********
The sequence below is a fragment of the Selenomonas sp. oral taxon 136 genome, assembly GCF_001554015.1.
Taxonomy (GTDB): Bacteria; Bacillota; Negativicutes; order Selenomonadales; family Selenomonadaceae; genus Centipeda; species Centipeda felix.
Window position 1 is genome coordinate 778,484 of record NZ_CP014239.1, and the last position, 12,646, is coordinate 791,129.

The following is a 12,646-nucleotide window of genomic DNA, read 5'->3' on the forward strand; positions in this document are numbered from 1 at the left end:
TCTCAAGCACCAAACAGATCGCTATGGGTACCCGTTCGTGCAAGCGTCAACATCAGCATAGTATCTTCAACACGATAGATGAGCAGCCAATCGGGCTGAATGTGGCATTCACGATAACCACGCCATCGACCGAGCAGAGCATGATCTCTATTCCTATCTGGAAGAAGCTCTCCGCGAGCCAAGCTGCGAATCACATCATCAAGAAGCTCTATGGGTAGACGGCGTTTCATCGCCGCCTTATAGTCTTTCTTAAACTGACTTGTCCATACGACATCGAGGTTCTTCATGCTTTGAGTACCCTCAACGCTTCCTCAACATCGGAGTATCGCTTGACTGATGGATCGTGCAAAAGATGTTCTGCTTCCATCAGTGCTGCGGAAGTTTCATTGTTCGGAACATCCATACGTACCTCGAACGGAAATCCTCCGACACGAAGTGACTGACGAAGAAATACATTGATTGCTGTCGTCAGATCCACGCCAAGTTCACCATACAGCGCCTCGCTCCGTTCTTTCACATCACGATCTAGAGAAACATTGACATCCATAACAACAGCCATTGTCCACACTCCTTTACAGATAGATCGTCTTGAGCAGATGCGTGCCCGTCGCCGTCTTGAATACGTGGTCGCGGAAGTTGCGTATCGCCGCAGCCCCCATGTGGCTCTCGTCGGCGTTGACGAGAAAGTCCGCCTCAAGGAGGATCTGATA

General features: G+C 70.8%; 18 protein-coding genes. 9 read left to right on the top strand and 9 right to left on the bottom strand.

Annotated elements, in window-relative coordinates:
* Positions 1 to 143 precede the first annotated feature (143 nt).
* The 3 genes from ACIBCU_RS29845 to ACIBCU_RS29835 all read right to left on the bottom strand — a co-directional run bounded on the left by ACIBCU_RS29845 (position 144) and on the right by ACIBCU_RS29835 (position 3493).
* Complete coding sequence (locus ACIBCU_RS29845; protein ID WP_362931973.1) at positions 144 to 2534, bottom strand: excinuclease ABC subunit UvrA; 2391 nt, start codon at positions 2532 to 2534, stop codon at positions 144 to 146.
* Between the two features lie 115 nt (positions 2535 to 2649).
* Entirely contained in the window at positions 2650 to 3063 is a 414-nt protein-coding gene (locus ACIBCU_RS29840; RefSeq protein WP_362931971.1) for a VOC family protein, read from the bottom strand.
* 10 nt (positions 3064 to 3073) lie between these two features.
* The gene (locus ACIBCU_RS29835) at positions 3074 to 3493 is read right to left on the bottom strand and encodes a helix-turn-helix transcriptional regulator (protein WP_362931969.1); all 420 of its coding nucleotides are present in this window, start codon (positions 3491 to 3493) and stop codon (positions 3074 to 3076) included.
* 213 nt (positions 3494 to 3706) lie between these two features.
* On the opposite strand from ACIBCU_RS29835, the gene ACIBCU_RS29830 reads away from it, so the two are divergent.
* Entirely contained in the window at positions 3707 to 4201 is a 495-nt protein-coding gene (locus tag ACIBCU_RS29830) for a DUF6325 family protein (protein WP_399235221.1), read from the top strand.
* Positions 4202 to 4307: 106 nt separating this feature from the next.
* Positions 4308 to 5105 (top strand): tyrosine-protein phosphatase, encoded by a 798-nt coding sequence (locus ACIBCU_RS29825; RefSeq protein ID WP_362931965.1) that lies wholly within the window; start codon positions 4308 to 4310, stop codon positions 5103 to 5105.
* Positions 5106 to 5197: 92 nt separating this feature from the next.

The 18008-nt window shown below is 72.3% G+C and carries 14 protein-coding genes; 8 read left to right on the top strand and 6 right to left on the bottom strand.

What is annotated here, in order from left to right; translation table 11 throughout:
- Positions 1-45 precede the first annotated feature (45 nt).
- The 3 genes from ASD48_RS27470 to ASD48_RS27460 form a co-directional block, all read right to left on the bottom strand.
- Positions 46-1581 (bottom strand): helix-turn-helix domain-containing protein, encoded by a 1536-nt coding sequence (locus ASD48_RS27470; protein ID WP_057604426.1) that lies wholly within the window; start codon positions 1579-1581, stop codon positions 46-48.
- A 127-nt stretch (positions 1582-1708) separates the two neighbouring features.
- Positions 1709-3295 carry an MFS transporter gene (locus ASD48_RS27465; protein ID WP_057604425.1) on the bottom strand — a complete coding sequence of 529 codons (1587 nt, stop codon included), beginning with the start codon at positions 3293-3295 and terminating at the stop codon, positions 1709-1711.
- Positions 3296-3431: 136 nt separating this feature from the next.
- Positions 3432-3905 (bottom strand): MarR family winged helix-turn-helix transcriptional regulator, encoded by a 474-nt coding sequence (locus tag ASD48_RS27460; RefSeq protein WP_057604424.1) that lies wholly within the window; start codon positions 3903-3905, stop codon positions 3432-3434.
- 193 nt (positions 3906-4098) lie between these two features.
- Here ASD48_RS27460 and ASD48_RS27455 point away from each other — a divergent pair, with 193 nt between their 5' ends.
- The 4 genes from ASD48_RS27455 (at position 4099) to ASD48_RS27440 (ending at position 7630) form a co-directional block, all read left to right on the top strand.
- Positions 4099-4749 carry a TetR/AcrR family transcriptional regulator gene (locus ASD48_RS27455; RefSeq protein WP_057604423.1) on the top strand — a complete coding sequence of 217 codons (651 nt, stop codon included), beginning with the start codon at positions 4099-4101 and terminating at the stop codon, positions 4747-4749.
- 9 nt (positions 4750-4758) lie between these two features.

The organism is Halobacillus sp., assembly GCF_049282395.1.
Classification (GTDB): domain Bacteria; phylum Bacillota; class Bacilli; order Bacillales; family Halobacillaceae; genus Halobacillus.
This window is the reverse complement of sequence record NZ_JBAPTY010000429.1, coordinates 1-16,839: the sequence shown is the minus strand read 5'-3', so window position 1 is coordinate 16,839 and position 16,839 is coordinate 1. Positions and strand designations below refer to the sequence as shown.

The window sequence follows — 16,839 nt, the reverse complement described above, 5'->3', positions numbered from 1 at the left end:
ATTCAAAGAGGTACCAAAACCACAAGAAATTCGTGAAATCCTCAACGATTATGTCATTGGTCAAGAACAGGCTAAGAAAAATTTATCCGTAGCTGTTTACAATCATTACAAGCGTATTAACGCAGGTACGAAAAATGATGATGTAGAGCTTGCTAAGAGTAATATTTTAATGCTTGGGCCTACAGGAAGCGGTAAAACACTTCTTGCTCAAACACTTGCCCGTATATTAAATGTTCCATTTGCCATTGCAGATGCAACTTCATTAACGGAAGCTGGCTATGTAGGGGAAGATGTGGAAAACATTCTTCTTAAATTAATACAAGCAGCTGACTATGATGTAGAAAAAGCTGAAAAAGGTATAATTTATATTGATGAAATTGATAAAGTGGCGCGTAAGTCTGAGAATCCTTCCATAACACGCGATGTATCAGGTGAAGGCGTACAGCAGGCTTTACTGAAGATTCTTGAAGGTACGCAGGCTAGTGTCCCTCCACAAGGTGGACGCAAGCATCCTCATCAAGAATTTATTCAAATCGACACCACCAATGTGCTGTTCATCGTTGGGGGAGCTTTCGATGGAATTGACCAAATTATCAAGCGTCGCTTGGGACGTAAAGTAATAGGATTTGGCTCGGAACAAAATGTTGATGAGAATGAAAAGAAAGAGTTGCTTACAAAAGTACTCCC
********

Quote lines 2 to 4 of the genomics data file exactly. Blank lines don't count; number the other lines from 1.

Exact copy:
Taxonomy (GTDB): Bacteria; Bacillota; Negativicutes; order Selenomonadales; family Selenomonadaceae; genus Centipeda; species Centipeda felix.
Window position 1 is genome coordinate 778,484 of record NZ_CP014239.1, and the last position, 12,646, is coordinate 791,129.

The following is a 12,646-nucleotide window of genomic DNA, read 5'->3' on the forward strand; positions in this document are numbered from 1 at the left end: